Leo “Smokey” Boyd and his wife, Betty, spend a quiet evening at home in 1975. ( file)SAGINAW NEWS

A celebration of life for Smokey and Betty Boyd will be scheduled for a later date. Those wishing to express sympathy may consider memorials to the Boyd Scholarship Fund of the St. Gerard Society (

“He had this big, big faith,” Meter said. “Both had this incredible faith, and it showed. It always stood out for him and Betty.

Smokey and Betty Boyd leave behind two sons, Chris and Mike Boyd, and five grandchildren – Travis Boyd, Trisha Daniels, Trent Boyd, Alexandria Tew and Taylor Peace – with eight great-grandchildren.


The Boyd family “honored and honoured” by the Saginaw Nouvel scholarship

Smokey Boyd enjoys a family reunion at the Saginaw County Sports Hall of Fame induction ceremony

Saginaw Nouvel’s Mike Boyd joins his father in the Michigan Football Coaches Hall of Fame

Gen Z needs help telling fact from fiction Sat, 06 Aug 2022 01:34:23 +0000 On TikTok, you’re likely to find restaurant recommendations, lip-syncing snippets, and false claims that COVID-19 vaccines contain aborted fetal tissue and that crisis actors faked the school shooting. Uvalde. TikTok, along with Instagram, is where Gen Z looks for information and entertainment. They often offer a blurry mix between reality and fiction.

The internet is how Gen Z becomes informed – and too often misinformed – about the world. Nearly 40% of this generation, young people born between the late 1990s and early 2000s, prefer to use TikTok and Instagram as search engines, according to internal data recently released by Google.

These platforms feature short videos, which is great for a new dance move or a fun meme. But they can be just as effective at spreading videos conveying misinformation and conspiracy theories. Just because Gen Z grew up with social media doesn’t mean they know how to evaluate the information they find there.

Our education system has been slow to respond, often providing students with outdated strategies for determining credibility online, such as lingering on a website’s “About” page or checking when information was published or displayed. . Analog strategies like these are the equivalent of teaching 16-year-olds to drive a Tesla by handing them a manual for a horse-drawn carriage. Education must meet students where they are. Like it or not, this address is now on social networks.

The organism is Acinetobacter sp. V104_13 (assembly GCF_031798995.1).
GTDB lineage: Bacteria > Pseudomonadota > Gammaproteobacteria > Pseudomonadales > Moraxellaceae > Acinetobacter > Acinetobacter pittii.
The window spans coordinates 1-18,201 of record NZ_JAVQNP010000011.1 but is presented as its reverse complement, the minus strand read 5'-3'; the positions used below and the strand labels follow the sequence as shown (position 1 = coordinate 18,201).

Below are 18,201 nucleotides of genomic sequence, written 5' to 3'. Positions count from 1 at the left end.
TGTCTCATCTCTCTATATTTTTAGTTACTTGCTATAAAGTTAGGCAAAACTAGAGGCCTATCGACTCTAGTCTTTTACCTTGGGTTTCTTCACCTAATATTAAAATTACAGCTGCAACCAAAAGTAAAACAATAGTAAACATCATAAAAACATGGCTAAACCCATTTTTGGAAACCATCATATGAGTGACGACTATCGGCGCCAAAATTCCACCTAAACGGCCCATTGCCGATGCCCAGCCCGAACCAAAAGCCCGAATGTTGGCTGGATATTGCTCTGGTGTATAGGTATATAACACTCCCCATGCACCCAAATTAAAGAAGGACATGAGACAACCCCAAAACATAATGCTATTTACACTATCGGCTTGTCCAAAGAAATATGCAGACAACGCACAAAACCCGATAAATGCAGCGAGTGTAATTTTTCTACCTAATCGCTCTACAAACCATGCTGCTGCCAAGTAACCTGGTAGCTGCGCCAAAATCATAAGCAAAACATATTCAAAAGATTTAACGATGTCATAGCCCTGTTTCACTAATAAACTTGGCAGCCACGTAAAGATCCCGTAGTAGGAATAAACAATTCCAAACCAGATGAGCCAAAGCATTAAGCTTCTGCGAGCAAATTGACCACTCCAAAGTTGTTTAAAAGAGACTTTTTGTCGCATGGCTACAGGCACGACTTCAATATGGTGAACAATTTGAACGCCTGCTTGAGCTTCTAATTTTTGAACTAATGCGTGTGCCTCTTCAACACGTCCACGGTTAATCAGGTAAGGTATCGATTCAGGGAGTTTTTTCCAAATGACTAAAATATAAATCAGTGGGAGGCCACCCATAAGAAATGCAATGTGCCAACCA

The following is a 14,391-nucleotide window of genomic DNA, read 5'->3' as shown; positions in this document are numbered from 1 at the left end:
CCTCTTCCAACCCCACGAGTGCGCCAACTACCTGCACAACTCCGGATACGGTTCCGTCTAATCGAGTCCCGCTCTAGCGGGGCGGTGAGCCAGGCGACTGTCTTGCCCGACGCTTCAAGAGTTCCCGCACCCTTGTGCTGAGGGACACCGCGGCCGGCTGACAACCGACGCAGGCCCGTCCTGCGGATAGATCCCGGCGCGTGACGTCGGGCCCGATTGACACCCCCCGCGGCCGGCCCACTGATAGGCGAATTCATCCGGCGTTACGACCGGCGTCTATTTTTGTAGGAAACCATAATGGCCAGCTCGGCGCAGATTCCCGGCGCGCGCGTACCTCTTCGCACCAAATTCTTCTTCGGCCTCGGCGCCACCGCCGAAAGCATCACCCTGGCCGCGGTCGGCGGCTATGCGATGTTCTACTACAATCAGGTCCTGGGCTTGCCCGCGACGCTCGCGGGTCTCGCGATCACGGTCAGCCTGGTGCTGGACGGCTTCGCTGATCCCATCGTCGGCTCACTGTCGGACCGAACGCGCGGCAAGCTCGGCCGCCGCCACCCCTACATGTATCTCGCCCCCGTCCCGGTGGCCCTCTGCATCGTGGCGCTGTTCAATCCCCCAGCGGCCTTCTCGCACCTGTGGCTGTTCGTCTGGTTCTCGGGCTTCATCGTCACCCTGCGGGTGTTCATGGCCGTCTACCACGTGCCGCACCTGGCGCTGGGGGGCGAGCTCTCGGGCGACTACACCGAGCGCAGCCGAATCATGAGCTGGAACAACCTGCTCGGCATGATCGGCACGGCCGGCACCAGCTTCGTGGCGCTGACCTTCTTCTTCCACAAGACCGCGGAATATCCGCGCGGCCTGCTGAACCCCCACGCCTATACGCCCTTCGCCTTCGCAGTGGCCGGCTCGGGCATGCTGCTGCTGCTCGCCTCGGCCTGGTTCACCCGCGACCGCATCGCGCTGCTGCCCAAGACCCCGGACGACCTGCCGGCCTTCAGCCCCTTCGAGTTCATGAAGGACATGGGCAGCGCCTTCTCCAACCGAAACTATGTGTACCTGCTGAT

We can’t rely on social media platforms to solve the misinformation problem – they can’t even be trusted to monitor themselves.

An analysis by the Institute for Strategic Dialogue found that 58% of TikTok videos relating to COVID-19 vaccines lacked warning banners, despite the company’s commitment to flagging vaccine-related content. Bad information always seems to find a way to sneak through the platform’s protections.

Media literacy that will empower younger generations must be more than an appendage to today’s school curricula. Teaching students to distinguish reliable information from inaccuracies or outright lies is too important to be left to individual discretion. In the information age, digital literacy should be the foundation of virtually everything schools teach.

We can’t stop Gen Z from relying on social media for information. Nor can we kid ourselves that a presentation by a teacher or the school librarian matches the scale of the misinformation challenge. If we want to reach young people today, we need to use the tools they can relate to – including TikTok videos – to teach the content we think is important. By doing so, we can hone students’ ability to identify misinformation.

Math lessons, for example, could be revamped to help students understand how algorithms organize the content they see on social media platforms. Teachers can clearly explain how the algorithms of TikTok and Instagram sacrifice credibility in order to keep users’ eyeballs glued to the screen.

Economics courses can help students understand the business models of platforms in our “attention economy” and how profit motives align with the promotion of viral misinformation.

English lessons could illustrate how small variations in search terms generate different results. Search “vaccines” on TikTok and you’ll be taken to information from the World Health Organization. Try “heavy metal vaccines” and you’ll find a slew of videos spouting false claims.

Curriculum transformation must include all areas of study. This is already happening in Illinois, where some innovative teachers are integrating digital literacy into core school subjects.

Young people today spend seven to eight hours a day online, or about 3,000 hours a year. The challenge of identifying misinformation online will not be solved with just one strategy. It will take a program overhaul to really help Gen Z tell fact from fiction on the platforms where they spend their time.

Sam Wineburg is a professor of education at Stanford University and founder of the Stanford History Education Group, where Nadav Ziv is a research associate.